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Old 02-15-2018, 09:18 PM   #201
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Old 02-20-2018, 10:56 PM   #202
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Études byzantines et post-byzantines, Volume 4 - page 201.

French:
"Cest pourquoi, la conscience en paix, mais prêt toutefois à faire amende honorable s'il nous était prouvé que nous avons fait fausse route dans l'interprétation du fragment cité de Nicandre, nous n'hésitons pas à considérer que son témoignage sur la présence d'individus d'origine lointainement italienne dans le peuplement de Coron avant 1532 concerne effectivement l'ethnie valaque de Morée. Une explication de l'émigration à Coron de ces gens que nous considérons Valaques nous est suggeree par la lecture d'un ouvrage du regrette Zakythinos..."

English:
"That is why, conscience in peace, but ready however to make amends if we were proved that we have made a mistake in the interpretation of the quoted fragment of Nicander, we do not hesitate to consider that his testimony on the presence of individuals of distant Italian origin in the settlement of Coron before 1532 actually concerns the Vlach ethnic group of Morea. An explanation of the emigration to Coron of these people whom we consider Vlachs is suggested to us by the reading of a book of ... Zakythinos..."

URL:
https://books.google.ca/books?id=les...oVD_cQ6AEINzAC
https://www.google.com/search?tbm=bk....0.6Ma_k1KhOcQ
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Old 02-22-2018, 02:31 PM   #203
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Quote:
Originally Posted by Carlin View Post
Thanks for this although I'm not sure this changes anything. People identified or might have thought of themselves as Greek in the middle ages (even though they may have spoken Albanian or Vlach natively), and/or were perceived as such by others and outsiders. Even Slavs claimed to be descended from ancient Greeks, for which we know a specific episode but I will not belabor it here.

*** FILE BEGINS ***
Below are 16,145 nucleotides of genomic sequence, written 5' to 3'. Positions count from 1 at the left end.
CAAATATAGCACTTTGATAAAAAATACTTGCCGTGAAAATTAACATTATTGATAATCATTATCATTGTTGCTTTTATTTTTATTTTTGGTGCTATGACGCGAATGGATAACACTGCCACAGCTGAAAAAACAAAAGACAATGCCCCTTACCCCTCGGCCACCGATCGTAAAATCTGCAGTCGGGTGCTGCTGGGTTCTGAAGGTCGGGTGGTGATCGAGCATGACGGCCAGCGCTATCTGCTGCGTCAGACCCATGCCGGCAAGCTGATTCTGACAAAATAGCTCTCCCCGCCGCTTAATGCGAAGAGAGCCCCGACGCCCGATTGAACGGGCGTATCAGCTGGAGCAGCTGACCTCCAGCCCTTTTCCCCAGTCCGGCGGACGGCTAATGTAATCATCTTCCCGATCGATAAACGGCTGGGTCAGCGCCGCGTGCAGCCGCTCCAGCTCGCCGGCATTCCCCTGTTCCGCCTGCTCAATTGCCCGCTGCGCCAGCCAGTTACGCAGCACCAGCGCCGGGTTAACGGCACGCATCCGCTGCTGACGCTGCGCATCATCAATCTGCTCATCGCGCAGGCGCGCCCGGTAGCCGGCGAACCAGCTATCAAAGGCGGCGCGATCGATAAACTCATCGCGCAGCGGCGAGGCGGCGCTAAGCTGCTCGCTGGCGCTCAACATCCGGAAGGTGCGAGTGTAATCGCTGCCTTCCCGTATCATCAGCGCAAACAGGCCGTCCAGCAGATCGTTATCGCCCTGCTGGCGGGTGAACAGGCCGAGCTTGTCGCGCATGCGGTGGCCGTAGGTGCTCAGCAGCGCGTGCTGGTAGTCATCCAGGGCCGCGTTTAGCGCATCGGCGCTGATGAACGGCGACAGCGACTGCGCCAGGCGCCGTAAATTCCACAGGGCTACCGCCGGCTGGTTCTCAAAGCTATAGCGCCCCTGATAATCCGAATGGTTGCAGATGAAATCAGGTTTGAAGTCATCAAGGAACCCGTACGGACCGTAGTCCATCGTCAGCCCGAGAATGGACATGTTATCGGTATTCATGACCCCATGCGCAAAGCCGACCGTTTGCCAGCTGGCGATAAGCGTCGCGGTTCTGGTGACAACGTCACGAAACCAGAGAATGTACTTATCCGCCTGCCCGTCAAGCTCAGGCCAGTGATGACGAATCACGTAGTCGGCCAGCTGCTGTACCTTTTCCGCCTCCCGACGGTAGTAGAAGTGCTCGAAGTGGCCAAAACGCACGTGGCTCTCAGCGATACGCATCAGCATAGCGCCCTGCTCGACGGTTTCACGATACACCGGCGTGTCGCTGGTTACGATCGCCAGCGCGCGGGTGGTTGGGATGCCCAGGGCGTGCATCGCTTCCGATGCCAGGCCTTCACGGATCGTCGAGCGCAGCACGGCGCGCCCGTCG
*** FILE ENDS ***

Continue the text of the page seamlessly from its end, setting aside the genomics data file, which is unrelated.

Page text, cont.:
Although below is not about Demetrios, let me share something about Laonikos Chalkokondyles.

As per Anthony Kaldellis, Professor of Classics at The Ohio State University:

- Laonikos Chalkokondyles was essentially an Ottoman historian, albeit one writing in Greek and enmeshed in the classical tradition.
- He was fluent in both Latin and Greek. (My question would be, did he also know and speak any other 'oral non-written' languages?)
- Influenced by Plethon (= the idea that the "Byzantines" or ROMANS were really Hellenes, and not who they themselves claimed to be).
- Laonikos himself obtained from Plethon his personal copy of Herodotus - "corrected" in Plethon's own hand.
- He breaks from "Byzantine" tradition, and does not mention any previous "Byzantine" historian(s).
- He wrote for a specific audience, most likely post conquest Constantinople.
- Not at all interested in the Roman and Christian dimensions of "Byzantine" civilization.

If a person read Laonikos in detail he/she must be willing to accept many inconsistencies and errors, but also be intellectualy honest and agree with him FULLY on certain notions and ideas. As per Laonikos, the Greeks in his time were restricted to the Peloponnese and the area around Constantinople ----> as a result, there were no Greeks north of the Peloponnese (save for basically Constantinople).

One curious thing that jumps out though is that he himself outlines and specifies the (large) presence of other ethnicities in the Peloponnese. Don't believe me? : ) Well, let's take a look at the following citations:

VOL. 1, Book 5 - Page 395: "...the Albanians of the Peloponnese assembled in the interior, at a place called Davia, appointed a general of their own..."

VOL. 1, Book 2 - Page 161: "...Evrenos immediately rose to great power when he invaded the Peloponnese and coastal Macedonia, where he fought against the Albanians..."

VOL. 1, Book 6 - Page 55 speaking of the Vlachs: "...they settled in many places, including some parts of Lakonia in the Peloponnese, on Mount Taygetos and at Tainaron, just as another group of this people settled from Dacia about the Pindos range, extending down to Thessaly. Both groups are called Vlachs..."

VOL. 1 Book 6 - Page 65 speaking about Albanians, living in areas from the north down to Achaia: "The territory that extends down to Achaia is inhabited by Arabaioi, who are Albanian men..."